Evangelism after Christendom: The Theology and Practice of Christian Witness

Article excerpt

Evangelism After Christendom: The Theology and Practice of Christian Witness. By Bryan Stone. Grand Rapids: Baker, Brazos Press, 2007. Pp. x, 335. Paperback $27.99.

This book offers a serious theological treatment of evangelism, questioning liberal and conservative assumptions from a deeply biblical perspective. Bryan Stone, the E. Stanley Jones Professor of Evangelism at the Boston University School of Theology, has issued a profound challenge to the contemporary church. Drawing heavily on the thought of John Howard Yoder, he asks what evangelism would look like for a church that has "disavowed Constantinianisrn." His thesis is that "the most evangelistic thing the church can do today is to be the church-to be formed imaginatively by the Holy Spirit through core practices such as worship, forgiveness, hospitality, and economic sharing into a distinctive people in the world, a new social option, the body of Christ" (p. 15).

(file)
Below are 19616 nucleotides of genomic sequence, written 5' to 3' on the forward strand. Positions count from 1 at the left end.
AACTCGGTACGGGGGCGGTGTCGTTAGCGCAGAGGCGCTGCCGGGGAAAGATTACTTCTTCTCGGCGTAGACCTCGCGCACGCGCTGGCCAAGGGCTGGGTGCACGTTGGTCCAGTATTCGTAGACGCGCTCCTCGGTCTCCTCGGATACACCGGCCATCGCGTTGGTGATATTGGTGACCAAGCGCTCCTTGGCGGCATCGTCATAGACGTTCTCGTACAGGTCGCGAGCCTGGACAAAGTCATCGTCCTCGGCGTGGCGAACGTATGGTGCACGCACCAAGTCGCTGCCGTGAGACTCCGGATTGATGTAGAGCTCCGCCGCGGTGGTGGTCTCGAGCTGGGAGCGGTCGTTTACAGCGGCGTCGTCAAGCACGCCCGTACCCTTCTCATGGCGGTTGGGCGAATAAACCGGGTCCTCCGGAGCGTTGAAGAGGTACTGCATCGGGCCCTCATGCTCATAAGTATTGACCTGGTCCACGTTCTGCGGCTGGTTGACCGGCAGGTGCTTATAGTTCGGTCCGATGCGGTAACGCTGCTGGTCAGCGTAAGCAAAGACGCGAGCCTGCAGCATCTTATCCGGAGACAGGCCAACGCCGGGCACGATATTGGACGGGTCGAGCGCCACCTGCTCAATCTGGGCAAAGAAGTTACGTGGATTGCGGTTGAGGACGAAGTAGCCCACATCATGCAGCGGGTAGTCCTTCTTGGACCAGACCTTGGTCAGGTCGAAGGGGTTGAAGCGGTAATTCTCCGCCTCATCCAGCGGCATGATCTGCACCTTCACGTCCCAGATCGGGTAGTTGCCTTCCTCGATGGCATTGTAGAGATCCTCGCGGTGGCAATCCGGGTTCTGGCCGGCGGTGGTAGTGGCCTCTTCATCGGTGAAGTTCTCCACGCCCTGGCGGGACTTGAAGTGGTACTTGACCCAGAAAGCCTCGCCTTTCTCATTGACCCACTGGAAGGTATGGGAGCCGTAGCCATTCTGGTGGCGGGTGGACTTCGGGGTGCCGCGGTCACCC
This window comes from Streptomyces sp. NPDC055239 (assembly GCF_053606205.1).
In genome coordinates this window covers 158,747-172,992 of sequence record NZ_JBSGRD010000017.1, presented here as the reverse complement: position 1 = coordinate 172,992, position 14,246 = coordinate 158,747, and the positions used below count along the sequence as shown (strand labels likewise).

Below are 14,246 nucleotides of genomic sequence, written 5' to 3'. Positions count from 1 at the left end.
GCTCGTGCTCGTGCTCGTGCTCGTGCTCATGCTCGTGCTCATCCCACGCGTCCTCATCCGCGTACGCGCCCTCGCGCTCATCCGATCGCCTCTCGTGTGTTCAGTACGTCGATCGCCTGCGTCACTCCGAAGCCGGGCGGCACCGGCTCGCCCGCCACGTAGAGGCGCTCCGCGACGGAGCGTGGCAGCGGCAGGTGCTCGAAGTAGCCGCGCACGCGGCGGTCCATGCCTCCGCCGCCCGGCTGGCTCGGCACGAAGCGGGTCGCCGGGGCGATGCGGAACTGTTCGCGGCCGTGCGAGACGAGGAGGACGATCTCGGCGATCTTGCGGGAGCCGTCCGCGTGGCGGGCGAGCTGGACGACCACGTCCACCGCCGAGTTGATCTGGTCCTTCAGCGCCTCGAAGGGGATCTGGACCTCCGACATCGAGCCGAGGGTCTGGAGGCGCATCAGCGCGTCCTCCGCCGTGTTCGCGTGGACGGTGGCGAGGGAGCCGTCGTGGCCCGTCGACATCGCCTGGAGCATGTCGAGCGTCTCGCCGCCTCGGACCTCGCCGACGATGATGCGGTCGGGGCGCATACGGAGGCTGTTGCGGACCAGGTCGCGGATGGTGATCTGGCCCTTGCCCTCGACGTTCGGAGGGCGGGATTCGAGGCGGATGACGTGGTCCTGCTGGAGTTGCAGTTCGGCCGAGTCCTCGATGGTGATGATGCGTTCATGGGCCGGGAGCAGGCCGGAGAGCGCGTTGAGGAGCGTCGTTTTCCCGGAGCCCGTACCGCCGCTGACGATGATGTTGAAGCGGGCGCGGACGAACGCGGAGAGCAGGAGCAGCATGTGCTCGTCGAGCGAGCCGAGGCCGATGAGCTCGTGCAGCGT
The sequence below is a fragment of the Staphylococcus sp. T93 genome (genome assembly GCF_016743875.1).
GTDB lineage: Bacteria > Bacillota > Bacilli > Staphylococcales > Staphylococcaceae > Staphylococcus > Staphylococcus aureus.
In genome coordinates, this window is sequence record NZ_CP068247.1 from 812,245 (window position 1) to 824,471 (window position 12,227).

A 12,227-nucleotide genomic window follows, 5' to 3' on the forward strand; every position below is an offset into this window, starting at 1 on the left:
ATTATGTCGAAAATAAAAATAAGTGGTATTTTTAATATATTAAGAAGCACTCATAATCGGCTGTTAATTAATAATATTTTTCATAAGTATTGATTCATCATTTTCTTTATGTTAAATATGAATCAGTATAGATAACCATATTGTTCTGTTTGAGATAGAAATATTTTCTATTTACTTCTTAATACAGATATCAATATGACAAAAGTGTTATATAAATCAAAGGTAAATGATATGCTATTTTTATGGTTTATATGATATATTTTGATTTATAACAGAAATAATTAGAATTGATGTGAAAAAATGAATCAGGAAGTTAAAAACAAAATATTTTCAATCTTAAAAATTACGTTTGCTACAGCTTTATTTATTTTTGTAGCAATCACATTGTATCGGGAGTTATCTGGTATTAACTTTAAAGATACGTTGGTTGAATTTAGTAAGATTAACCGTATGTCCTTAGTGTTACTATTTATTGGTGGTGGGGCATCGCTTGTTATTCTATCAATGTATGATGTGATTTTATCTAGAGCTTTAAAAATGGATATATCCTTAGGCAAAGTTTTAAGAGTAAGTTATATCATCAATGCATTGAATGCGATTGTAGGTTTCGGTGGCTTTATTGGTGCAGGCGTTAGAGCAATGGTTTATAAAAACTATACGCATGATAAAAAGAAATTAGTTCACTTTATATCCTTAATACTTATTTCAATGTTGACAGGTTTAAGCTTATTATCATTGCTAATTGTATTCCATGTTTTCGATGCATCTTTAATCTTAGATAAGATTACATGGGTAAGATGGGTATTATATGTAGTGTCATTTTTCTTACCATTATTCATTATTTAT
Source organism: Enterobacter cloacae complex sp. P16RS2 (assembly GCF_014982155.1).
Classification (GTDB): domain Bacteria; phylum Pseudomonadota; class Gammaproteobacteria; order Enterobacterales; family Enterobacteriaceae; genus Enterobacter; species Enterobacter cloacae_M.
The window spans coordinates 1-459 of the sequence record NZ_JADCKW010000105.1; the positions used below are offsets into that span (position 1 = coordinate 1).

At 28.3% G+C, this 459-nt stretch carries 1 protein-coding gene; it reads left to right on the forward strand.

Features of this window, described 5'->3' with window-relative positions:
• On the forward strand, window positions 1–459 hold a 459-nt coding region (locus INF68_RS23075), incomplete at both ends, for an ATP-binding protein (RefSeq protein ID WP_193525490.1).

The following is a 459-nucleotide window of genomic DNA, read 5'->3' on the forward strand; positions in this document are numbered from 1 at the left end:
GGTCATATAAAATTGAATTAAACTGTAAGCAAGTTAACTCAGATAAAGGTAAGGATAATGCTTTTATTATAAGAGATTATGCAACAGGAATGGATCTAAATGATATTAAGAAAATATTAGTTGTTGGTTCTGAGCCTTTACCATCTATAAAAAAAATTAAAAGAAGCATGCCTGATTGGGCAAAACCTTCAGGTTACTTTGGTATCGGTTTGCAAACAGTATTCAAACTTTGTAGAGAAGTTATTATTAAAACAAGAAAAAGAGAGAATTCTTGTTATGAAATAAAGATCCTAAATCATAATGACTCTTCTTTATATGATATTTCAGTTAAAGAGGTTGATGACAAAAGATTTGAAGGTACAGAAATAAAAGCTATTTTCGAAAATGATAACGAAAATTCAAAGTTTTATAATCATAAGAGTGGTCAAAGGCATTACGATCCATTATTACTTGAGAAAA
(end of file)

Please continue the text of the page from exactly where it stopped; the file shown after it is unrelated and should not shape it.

Stone is highly critical of the way evangelicals have conformed to liberal capitalist society in viewing evangelism as a results-oriented form of production, and he criticizes liberals for allowing Christianity to be marginalized as something "private. …


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